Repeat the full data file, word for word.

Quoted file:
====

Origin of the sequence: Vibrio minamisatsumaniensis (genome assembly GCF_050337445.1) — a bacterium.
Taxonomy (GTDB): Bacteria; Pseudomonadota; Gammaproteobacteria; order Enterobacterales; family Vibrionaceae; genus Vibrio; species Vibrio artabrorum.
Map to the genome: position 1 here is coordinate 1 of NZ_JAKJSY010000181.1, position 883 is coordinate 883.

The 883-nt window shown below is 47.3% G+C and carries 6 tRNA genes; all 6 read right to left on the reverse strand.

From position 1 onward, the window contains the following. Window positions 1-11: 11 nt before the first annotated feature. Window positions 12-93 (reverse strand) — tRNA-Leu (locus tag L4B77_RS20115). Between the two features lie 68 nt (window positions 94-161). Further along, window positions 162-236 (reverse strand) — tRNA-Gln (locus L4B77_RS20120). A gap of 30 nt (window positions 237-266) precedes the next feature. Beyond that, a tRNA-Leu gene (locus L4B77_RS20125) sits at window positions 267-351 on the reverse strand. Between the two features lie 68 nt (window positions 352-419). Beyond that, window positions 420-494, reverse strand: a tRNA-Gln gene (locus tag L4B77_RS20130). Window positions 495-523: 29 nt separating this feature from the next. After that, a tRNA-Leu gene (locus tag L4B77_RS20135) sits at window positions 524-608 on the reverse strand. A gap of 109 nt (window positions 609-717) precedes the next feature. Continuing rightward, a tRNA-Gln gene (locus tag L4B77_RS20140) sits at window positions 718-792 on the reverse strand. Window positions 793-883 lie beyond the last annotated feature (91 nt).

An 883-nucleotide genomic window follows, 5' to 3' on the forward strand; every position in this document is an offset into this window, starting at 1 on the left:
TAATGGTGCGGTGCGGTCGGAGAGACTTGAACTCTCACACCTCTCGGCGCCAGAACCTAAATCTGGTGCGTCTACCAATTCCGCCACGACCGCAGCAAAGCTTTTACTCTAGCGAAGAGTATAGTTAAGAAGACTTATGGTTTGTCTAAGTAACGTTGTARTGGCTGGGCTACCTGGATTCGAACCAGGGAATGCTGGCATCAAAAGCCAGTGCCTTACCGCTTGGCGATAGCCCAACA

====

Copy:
Origin of the sequence: Vibrio minamisatsumaniensis (genome assembly GCF_050337445.1) — a bacterium.
Taxonomy (GTDB): Bacteria; Pseudomonadota; Gammaproteobacteria; order Enterobacterales; family Vibrionaceae; genus Vibrio; species Vibrio artabrorum.
Map to the genome: position 1 here is coordinate 1 of NZ_JAKJSY010000181.1, position 883 is coordinate 883.

The 883-nt window shown below is 47.3% G+C and carries 6 tRNA genes; all 6 read right to left on the reverse strand.

From position 1 onward, the window contains the following. Window positions 1-11: 11 nt before the first annotated feature. Window positions 12-93 (reverse strand) — tRNA-Leu (locus tag L4B77_RS20115). Between the two features lie 68 nt (window positions 94-161). Further along, window positions 162-236 (reverse strand) — tRNA-Gln (locus L4B77_RS20120). A gap of 30 nt (window positions 237-266) precedes the next feature. Beyond that, a tRNA-Leu gene (locus L4B77_RS20125) sits at window positions 267-351 on the reverse strand. Between the two features lie 68 nt (window positions 352-419). Beyond that, window positions 420-494, reverse strand: a tRNA-Gln gene (locus tag L4B77_RS20130). Window positions 495-523: 29 nt separating this feature from the next. After that, a tRNA-Leu gene (locus tag L4B77_RS20135) sits at window positions 524-608 on the reverse strand. A gap of 109 nt (window positions 609-717) precedes the next feature. Continuing rightward, a tRNA-Gln gene (locus tag L4B77_RS20140) sits at window positions 718-792 on the reverse strand. Window positions 793-883 lie beyond the last annotated feature (91 nt).

An 883-nucleotide genomic window follows, 5' to 3' on the forward strand; every position in this document is an offset into this window, starting at 1 on the left:
TAATGGTGCGGTGCGGTCGGAGAGACTTGAACTCTCACACCTCTCGGCGCCAGAACCTAAATCTGGTGCGTCTACCAATTCCGCCACGACCGCAGCAAAGCTTTTACTCTAGCGAAGAGTATAGTTAAGAAGACTTATGGTTTGTCTAAGTAACGTTGTARTGGCTGGGCTACCTGGATTCGAACCAGGGAATGCTGGCATCAAAAGCCAGTGCCTTACCGCTTGGCGATAGCCCAACA